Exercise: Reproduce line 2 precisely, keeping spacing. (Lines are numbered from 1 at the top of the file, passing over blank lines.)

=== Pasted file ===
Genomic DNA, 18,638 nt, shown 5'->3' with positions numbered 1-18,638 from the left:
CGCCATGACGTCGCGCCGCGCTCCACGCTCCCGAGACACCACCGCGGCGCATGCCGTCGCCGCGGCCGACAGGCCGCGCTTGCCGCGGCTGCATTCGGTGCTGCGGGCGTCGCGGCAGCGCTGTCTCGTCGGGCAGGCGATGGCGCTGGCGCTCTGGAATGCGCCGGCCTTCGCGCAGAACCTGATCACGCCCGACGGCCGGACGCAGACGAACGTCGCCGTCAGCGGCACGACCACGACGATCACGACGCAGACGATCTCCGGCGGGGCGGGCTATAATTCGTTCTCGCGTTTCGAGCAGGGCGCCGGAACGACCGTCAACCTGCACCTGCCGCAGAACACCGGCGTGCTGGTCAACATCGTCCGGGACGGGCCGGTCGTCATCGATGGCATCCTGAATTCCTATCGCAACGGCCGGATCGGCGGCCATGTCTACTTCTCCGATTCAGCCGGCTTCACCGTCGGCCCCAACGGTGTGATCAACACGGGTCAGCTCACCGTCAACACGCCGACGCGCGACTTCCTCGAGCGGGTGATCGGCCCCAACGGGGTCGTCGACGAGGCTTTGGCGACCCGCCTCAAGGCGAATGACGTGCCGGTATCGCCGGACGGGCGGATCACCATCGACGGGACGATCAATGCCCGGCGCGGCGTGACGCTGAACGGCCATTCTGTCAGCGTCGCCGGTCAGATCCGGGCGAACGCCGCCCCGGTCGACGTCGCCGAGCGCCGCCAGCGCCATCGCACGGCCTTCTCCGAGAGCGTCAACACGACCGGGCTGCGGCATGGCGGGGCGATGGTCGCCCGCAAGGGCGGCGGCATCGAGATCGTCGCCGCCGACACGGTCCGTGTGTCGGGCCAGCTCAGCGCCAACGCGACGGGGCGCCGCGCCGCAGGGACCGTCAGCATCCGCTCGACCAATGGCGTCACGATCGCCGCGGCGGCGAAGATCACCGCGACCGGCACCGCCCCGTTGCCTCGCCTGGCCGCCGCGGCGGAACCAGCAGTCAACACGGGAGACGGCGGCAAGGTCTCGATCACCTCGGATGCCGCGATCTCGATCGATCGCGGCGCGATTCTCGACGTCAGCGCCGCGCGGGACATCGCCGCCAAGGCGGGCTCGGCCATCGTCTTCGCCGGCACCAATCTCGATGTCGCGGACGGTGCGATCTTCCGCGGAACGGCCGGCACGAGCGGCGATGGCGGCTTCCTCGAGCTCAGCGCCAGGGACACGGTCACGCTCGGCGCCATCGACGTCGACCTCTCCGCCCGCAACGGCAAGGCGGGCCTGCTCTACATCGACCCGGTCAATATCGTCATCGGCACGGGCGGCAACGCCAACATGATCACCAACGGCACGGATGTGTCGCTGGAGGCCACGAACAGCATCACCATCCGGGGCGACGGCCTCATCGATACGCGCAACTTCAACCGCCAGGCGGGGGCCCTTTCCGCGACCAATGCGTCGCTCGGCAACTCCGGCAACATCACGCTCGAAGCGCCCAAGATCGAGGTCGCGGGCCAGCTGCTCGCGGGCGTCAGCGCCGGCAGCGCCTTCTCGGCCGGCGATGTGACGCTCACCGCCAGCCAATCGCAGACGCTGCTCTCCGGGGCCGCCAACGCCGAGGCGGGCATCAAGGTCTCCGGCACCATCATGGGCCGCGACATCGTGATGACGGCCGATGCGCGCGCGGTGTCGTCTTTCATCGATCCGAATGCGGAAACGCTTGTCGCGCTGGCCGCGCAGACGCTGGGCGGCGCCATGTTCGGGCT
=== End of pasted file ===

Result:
CGCCATGACGTCGCGCCGCGCTCCACGCTCCCGAGACACCACCGCGGCGCATGCCGTCGCCGCGGCCGACAGGCCGCGCTTGCCGCGGCTGCATTCGGTGCTGCGGGCGTCGCGGCAGCGCTGTCTCGTCGGGCAGGCGATGGCGCTGGCGCTCTGGAATGCGCCGGCCTTCGCGCAGAACCTGATCACGCCCGACGGCCGGACGCAGACGAACGTCGCCGTCAGCGGCACGACCACGACGATCACGACGCAGACGATCTCCGGCGGGGCGGGCTATAATTCGTTCTCGCGTTTCGAGCAGGGCGCCGGAACGACCGTCAACCTGCACCTGCCGCAGAACACCGGCGTGCTGGTCAACATCGTCCGGGACGGGCCGGTCGTCATCGATGGCATCCTGAATTCCTATCGCAACGGCCGGATCGGCGGCCATGTCTACTTCTCCGATTCAGCCGGCTTCACCGTCGGCCCCAACGGTGTGATCAACACGGGTCAGCTCACCGTCAACACGCCGACGCGCGACTTCCTCGAGCGGGTGATCGGCCCCAACGGGGTCGTCGACGAGGCTTTGGCGACCCGCCTCAAGGCGAATGACGTGCCGGTATCGCCGGACGGGCGGATCACCATCGACGGGACGATCAATGCCCGGCGCGGCGTGACGCTGAACGGCCATTCTGTCAGCGTCGCCGGTCAGATCCGGGCGAACGCCGCCCCGGTCGACGTCGCCGAGCGCCGCCAGCGCCATCGCACGGCCTTCTCCGAGAGCGTCAACACGACCGGGCTGCGGCATGGCGGGGCGATGGTCGCCCGCAAGGGCGGCGGCATCGAGATCGTCGCCGCCGACACGGTCCGTGTGTCGGGCCAGCTCAGCGCCAACGCGACGGGGCGCCGCGCCGCAGGGACCGTCAGCATCCGCTCGACCAATGGCGTCACGATCGCCGCGGCGGCGAAGATCACCGCGACCGGCACCGCCCCGTTGCCTCGCCTGGCCGCCGCGGCGGAACCAGCAGTCAACACGGGAGACGGCGGCAAGGTCTCGATCACCTCGGATGCCGCGATCTCGATCGATCGCGGCGCGATTCTCGACGTCAGCGCCGCGCGGGACATCGCCGCCAAGGCGGGCTCGGCCATCGTCTTCGCCGGCACCAATCTCGATGTCGCGGACGGTGCGATCTTCCGCGGAACGGCCGGCACGAGCGGCGATGGCGGCTTCCTCGAGCTCAGCGCCAGGGACACGGTCACGCTCGGCGCCATCGACGTCGACCTCTCCGCCCGCAACGGCAAGGCGGGCCTGCTCTACATCGACCCGGTCAATATCGTCATCGGCACGGGCGGCAACGCCAACATGATCACCAACGGCACGGATGTGTCGCTGGAGGCCACGAACAGCATCACCATCCGGGGCGACGGCCTCATCGATACGCGCAACTTCAACCGCCAGGCGGGGGCCCTTTCCGCGACCAATGCGTCGCTCGGCAACTCCGGCAACATCACGCTCGAAGCGCCCAAGATCGAGGTCGCGGGCCAGCTGCTCGCGGGCGTCAGCGCCGGCAGCGCCTTCTCGGCCGGCGATGTGACGCTCACCGCCAGCCAATCGCAGACGCTGCTCTCCGGGGCCGCCAACGCCGAGGCGGGCATCAAGGTCTCCGGCACCATCATGGGCCGCGACATCGTGATGACGGCCGATGCGCGCGCGGTGTCGTCTTTCATCGATCCGAATGCGGAAACGCTTGTCGCGCTGGCCGCGCAGACGCTGGGCGGCGCCATGTTCGGGCT